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A Warning About Milk Thistle and Drug Interactions

June 12, 2001

A note from TheBody.com: Since this article was written, the HIV pandemic has changed, as has our understanding of HIV/AIDS and its treatment. As a result, parts of this article may be outdated. Please keep this in mind, and be sure to visit other parts of our site for more recent information!

The seeds of the milk thistle plant are commonly used to protect the liver from damage caused by hepatitis viruses as well as alcohol and other substances. Compounds found in milk thistle -- sylibin, sylimarin -- act as antioxidants and also stimulate the repair of the liver. But now it appears that these and possibly other compounds in milk thistle can have other effects.

Researchers at the University of Pittsburgh have suspected that milk thistle can slow down or reduce the activity of enzymes in the liver. What does this have to do with HIV? you might ask. Well, enzymes in the liver break down many of the substances that we eat and drink, including medications. If the activity of these enzymes are reduced, then drugs remain in the blood longer than they otherwise might. This could lead to having higher-than-expected levels of drugs in the body, causing side effects or intensifying already-existing side effects. Indeed, in recent experiments using milk thistle and human liver cells, the researchers found that relatively small concentrations of milk thistle did significantly slow down the activity of the liver enzyme CYP3A4 by 50% to 100%.

Many medications taken by people with HIV/AIDS (PHAs) -- such as protease inhibitors and non-nukes -- are processed by this liver enzyme. If milk thistle is taken by someone using protease inhibitors or non-nukes, it has the potential to raise levels of these drugs, causing unpleasant or even dangerous side effects. Below is a short list of some other medications that are processed through the CYP3A4 enzyme. Levels of these medications may increase if taken by people who are also using milk thistle. This list is not exhaustive:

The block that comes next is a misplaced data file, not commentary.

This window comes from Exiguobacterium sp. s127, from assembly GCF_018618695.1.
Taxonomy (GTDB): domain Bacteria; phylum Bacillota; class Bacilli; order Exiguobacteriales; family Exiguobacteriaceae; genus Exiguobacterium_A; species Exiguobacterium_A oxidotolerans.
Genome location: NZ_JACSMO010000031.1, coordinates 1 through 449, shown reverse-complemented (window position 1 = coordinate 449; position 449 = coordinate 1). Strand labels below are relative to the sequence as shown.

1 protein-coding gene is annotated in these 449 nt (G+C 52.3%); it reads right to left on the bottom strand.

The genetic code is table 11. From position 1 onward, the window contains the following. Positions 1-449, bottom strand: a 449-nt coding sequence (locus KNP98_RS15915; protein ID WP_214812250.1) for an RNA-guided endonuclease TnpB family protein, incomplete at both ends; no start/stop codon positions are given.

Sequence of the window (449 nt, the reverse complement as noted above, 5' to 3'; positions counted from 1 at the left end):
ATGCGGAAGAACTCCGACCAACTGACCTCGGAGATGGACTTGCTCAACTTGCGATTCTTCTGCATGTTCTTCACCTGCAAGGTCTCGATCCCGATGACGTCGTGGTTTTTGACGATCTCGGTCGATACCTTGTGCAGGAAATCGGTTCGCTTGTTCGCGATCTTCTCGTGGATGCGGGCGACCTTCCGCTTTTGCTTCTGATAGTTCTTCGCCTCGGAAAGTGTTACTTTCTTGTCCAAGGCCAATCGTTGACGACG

• methadone

  • heart drugs -- Tambocor (flecainide), Rythmol (propafenone)

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  • antibiotics -- erythromycin, rifampin

  • anti-seizure drugs -- carbamazepine (Tegretol)

  • antidepressants -- St. John's wort, Zyban/Wellbutrin (bupropion), Paxil (paroxetine), Prozac (fluoxetine), Luvox (fluvoxetine) Serzone (nefazodone), Zoloft (sertraline), Effexor (venlafaxine)

  • antihistamines -- Hismanal (astemizole), Seldane (terfenadine)

  • antifungals -- itraconazole (Sporanox), Ketoconazole (Nizoral)

  • gastrointestinal motility agents -- Prepulsid (Cisapride)

  • ergot drugs -- Ergonovine, Ergomar (ergotamine)

  • anti-psychotics -- Clozaril (clozapine), Orap (pimozide)

  • sedatives/sleeping pills -- Ambien (zolpidem), Halcion (triazolam), Versed (midazolam)

  • lipid-lowering drugs (statins) -- Lescol (fluvastatin), Mevacor (lovastatin), Pravachol (pravastatin) and Zocor (simvastatin), Baycol (cerivastatin)

  • transplant drugs -- cyclosporine (Neoral, Sandimmune), ProGraf (tacrolimus)

Milk thistle also has the potential to lower levels of the following drugs:

  • anti-parasite drugs -- Mepron (atovaquone)

  • sedatives/sleeping pills -- Ativan (lorazepam)

  • hormones - estrogen

The research by the scientists in Pittsburgh should emphasize to readers that simply because a product is "natural" it does not mean it is safe when taken with other substances. This research also shows the need to conduct further research on herb-drug interactions on liver cells as well as in people. Such studies may find combinations of herbs and drugs that can be safely used together.

The Pittsburgh researchers noted that "patients and health care professionals must be encouraged to discuss the use of herbs and be educated about the potential interactions between herbs and drugs." This cannot be stressed enough.

Reference

  • Venkataramanan R, Ramachandran V, Komoroski BJ, et al. Milk thistle, a herbal supplement, decreases the activity of CYP3A4 and uridine diphosphoglucuronosyl transferase in human hepatocyte cultures. Drug Metabolism and Disposition 2000;28(11):1270-1273.

A note from TheBody.com: Since this article was written, the HIV pandemic has changed, as has our understanding of HIV/AIDS and its treatment. As a result, parts of this article may be outdated. Please keep this in mind, and be sure to visit other parts of our site for more recent information!



  
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This article was provided by Canadian AIDS Treatment Information Exchange. Visit CATIE's Web site to find out more about their activities, publications and services.
 
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